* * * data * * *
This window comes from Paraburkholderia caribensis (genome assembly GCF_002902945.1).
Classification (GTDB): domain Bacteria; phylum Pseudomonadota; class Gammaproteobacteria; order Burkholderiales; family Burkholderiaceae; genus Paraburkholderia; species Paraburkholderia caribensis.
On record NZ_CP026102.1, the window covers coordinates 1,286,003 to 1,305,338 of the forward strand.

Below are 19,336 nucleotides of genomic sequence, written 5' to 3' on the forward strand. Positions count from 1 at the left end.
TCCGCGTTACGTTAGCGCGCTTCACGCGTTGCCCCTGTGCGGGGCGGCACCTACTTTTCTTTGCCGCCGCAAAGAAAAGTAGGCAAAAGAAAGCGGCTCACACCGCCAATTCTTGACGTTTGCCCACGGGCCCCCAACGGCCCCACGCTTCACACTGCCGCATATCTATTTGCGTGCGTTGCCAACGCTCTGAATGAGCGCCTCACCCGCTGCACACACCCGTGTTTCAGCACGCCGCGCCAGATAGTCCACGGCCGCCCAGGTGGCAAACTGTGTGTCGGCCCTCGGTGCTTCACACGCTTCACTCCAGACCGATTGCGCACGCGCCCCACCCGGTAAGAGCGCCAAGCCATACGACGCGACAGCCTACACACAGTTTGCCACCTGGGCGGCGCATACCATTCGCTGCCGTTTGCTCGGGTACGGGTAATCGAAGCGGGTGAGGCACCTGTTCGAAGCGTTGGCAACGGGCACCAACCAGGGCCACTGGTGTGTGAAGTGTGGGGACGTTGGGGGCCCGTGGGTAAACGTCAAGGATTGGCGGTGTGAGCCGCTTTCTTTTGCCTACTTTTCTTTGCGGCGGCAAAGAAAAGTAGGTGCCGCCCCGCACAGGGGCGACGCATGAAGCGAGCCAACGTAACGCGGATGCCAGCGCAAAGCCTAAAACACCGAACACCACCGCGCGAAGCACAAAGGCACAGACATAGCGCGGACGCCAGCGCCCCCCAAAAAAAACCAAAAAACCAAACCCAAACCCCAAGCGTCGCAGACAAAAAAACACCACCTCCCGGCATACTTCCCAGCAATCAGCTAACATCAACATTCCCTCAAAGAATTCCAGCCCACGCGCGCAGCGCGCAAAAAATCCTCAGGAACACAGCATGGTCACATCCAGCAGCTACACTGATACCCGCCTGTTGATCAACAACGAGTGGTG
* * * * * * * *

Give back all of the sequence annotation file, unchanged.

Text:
This window comes from Paraburkholderia caribensis (genome assembly GCF_002902945.1).
Classification (GTDB): domain Bacteria; phylum Pseudomonadota; class Gammaproteobacteria; order Burkholderiales; family Burkholderiaceae; genus Paraburkholderia; species Paraburkholderia caribensis.
On record NZ_CP026102.1, the window covers coordinates 1,286,003 to 1,305,338 of the forward strand.

Below are 19,336 nucleotides of genomic sequence, written 5' to 3' on the forward strand. Positions count from 1 at the left end.
TCCGCGTTACGTTAGCGCGCTTCACGCGTTGCCCCTGTGCGGGGCGGCACCTACTTTTCTTTGCCGCCGCAAAGAAAAGTAGGCAAAAGAAAGCGGCTCACACCGCCAATTCTTGACGTTTGCCCACGGGCCCCCAACGGCCCCACGCTTCACACTGCCGCATATCTATTTGCGTGCGTTGCCAACGCTCTGAATGAGCGCCTCACCCGCTGCACACACCCGTGTTTCAGCACGCCGCGCCAGATAGTCCACGGCCGCCCAGGTGGCAAACTGTGTGTCGGCCCTCGGTGCTTCACACGCTTCACTCCAGACCGATTGCGCACGCGCCCCACCCGGTAAGAGCGCCAAGCCATACGACGCGACAGCCTACACACAGTTTGCCACCTGGGCGGCGCATACCATTCGCTGCCGTTTGCTCGGGTACGGGTAATCGAAGCGGGTGAGGCACCTGTTCGAAGCGTTGGCAACGGGCACCAACCAGGGCCACTGGTGTGTGAAGTGTGGGGACGTTGGGGGCCCGTGGGTAAACGTCAAGGATTGGCGGTGTGAGCCGCTTTCTTTTGCCTACTTTTCTTTGCGGCGGCAAAGAAAAGTAGGTGCCGCCCCGCACAGGGGCGACGCATGAAGCGAGCCAACGTAACGCGGATGCCAGCGCAAAGCCTAAAACACCGAACACCACCGCGCGAAGCACAAAGGCACAGACATAGCGCGGACGCCAGCGCCCCCCAAAAAAAACCAAAAAACCAAACCCAAACCCCAAGCGTCGCAGACAAAAAAACACCACCTCCCGGCATACTTCCCAGCAATCAGCTAACATCAACATTCCCTCAAAGAATTCCAGCCCACGCGCGCAGCGCGCAAAAAATCCTCAGGAACACAGCATGGTCACATCCAGCAGCTACACTGATACCCGCCTGTTGATCAACAACGAGTGGTG